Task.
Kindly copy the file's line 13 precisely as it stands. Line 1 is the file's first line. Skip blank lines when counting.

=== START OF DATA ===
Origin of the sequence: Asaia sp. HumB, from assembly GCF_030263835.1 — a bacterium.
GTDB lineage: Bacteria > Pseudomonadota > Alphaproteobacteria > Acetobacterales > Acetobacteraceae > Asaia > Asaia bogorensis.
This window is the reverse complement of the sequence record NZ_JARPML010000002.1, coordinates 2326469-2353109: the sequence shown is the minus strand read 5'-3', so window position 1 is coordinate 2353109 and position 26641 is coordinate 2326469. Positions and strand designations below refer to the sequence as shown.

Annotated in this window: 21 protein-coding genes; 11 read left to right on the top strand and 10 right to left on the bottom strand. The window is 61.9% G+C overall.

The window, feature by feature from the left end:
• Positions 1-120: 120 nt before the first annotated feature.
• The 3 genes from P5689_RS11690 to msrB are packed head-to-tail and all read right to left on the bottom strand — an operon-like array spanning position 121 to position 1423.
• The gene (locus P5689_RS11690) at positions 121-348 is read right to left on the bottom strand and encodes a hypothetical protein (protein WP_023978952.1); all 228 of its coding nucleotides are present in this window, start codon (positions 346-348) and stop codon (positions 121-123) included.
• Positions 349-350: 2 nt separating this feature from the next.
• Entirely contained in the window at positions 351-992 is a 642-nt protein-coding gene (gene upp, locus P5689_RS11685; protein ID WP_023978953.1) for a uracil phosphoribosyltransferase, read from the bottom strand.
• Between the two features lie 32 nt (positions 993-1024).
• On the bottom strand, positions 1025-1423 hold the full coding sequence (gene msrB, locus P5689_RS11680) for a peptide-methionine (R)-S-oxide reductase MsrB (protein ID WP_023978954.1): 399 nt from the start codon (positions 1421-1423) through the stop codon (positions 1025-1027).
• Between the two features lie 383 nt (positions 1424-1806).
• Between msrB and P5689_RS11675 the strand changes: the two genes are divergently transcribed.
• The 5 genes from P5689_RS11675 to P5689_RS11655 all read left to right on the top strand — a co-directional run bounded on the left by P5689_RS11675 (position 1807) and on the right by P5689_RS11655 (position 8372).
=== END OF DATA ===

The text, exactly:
• Between the two features lie 383 nt (positions 1424-1806).